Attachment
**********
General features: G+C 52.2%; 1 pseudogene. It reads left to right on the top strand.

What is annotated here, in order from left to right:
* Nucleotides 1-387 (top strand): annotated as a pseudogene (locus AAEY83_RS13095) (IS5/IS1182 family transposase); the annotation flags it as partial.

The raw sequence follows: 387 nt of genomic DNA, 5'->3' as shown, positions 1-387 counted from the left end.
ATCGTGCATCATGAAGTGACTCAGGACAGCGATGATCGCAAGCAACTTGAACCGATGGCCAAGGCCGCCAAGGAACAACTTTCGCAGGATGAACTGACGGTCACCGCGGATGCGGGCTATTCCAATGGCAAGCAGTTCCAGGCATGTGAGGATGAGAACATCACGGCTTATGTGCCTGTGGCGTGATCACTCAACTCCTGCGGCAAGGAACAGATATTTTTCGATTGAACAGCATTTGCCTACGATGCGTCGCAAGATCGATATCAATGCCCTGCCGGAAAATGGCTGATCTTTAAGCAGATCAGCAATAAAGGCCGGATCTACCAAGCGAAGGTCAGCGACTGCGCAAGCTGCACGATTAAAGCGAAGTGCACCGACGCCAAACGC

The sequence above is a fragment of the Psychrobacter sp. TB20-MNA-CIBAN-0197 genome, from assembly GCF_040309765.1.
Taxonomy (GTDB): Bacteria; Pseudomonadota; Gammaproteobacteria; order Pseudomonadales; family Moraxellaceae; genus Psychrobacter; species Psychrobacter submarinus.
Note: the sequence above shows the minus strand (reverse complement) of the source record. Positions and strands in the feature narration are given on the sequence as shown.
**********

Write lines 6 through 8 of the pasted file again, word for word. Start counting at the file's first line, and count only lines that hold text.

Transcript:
The sequence above is a fragment of the Psychrobacter sp. TB20-MNA-CIBAN-0197 genome, from assembly GCF_040309765.1.
Taxonomy (GTDB): Bacteria; Pseudomonadota; Gammaproteobacteria; order Pseudomonadales; family Moraxellaceae; genus Psychrobacter; species Psychrobacter submarinus.
Note: the sequence above shows the minus strand (reverse complement) of the source record. Positions and strands in the feature narration are given on the sequence as shown.